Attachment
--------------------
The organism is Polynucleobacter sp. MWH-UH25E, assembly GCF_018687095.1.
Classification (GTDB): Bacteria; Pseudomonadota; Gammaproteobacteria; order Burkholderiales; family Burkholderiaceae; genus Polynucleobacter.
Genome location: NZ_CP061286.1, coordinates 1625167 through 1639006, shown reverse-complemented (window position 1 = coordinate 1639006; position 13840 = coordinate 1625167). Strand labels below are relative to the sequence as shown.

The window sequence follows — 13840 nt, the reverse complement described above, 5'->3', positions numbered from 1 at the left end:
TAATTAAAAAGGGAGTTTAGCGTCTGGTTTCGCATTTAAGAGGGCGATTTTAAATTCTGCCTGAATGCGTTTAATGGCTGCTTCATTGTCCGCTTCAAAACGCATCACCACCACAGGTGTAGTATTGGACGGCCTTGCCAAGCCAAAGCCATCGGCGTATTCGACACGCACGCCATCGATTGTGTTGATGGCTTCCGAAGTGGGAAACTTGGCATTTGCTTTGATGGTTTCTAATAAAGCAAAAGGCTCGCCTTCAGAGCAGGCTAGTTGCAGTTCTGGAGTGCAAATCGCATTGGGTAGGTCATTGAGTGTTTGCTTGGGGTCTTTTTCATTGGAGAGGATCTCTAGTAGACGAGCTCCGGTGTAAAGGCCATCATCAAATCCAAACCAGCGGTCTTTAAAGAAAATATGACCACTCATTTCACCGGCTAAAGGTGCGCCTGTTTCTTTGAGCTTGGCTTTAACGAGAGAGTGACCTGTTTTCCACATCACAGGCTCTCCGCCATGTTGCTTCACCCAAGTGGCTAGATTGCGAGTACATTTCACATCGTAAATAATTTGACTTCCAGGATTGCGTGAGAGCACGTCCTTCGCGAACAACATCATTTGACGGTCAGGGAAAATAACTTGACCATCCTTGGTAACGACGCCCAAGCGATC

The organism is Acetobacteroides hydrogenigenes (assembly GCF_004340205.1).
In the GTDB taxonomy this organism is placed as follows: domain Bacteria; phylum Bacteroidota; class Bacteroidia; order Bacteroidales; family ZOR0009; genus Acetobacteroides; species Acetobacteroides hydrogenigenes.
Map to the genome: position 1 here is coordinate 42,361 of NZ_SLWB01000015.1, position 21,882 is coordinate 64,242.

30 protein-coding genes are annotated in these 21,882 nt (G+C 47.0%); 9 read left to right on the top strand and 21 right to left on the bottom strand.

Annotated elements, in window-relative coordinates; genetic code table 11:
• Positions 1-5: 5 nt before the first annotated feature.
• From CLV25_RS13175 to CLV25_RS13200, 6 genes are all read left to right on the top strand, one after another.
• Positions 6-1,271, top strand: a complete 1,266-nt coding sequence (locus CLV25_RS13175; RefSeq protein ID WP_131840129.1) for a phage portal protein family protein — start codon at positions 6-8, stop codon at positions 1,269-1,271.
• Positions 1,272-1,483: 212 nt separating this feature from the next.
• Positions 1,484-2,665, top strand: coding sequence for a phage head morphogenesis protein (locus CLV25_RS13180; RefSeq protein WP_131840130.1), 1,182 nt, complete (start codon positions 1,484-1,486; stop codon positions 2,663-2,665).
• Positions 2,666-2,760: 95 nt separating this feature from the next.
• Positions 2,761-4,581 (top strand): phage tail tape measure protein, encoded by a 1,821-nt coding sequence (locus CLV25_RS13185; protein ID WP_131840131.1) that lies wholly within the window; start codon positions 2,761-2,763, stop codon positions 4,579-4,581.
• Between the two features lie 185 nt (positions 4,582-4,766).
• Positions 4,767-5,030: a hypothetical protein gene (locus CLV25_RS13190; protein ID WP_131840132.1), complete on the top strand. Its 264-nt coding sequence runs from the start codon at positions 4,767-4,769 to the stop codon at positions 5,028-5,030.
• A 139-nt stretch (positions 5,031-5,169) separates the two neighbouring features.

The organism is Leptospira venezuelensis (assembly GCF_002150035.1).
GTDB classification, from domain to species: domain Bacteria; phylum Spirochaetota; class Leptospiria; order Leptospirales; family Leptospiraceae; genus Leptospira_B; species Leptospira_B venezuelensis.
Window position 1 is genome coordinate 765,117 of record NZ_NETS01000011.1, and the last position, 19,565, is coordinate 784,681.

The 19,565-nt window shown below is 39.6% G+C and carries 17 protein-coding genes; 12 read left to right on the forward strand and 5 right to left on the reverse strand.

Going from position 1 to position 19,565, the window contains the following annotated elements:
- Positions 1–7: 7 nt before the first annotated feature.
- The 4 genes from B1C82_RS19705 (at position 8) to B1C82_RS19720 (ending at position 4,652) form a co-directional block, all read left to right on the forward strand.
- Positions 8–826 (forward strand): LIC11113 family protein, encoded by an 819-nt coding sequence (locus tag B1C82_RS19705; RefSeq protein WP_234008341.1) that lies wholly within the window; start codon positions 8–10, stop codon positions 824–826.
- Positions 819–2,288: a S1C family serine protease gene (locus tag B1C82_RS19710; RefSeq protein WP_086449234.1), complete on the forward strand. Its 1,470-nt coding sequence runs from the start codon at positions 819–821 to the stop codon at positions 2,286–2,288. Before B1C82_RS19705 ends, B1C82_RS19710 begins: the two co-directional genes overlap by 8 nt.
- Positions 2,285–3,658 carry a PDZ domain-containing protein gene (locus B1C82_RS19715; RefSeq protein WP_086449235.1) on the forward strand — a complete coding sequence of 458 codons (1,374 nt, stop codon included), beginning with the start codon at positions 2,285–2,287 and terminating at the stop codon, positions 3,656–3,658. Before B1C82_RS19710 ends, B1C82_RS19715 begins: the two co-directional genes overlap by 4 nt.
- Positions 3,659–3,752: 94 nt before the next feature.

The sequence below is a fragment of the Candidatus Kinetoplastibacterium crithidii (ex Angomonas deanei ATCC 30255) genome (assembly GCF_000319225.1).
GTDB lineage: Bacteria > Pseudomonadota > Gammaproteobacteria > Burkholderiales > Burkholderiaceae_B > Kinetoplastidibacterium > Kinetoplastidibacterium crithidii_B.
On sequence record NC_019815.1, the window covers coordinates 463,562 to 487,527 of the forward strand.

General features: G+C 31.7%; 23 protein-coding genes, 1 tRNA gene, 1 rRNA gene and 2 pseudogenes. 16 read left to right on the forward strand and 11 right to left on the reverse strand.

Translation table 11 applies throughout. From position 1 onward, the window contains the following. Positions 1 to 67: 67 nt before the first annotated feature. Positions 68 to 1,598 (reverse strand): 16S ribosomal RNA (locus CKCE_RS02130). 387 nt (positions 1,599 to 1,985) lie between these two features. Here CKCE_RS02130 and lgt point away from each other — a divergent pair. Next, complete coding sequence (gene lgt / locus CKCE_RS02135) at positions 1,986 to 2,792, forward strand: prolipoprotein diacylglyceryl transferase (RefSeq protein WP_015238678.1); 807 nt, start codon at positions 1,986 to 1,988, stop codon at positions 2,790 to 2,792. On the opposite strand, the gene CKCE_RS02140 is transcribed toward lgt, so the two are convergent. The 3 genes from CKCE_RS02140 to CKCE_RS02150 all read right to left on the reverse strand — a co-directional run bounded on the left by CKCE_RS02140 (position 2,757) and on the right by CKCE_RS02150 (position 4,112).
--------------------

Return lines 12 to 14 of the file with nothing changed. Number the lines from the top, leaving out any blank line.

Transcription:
• From CLV25_RS13175 to CLV25_RS13200, 6 genes are all read left to right on the top strand, one after another.
• Positions 6-1,271, top strand: a complete 1,266-nt coding sequence (locus CLV25_RS13175; RefSeq protein ID WP_131840129.1) for a phage portal protein family protein — start codon at positions 6-8, stop codon at positions 1,269-1,271.
• Positions 1,272-1,483: 212 nt separating this feature from the next.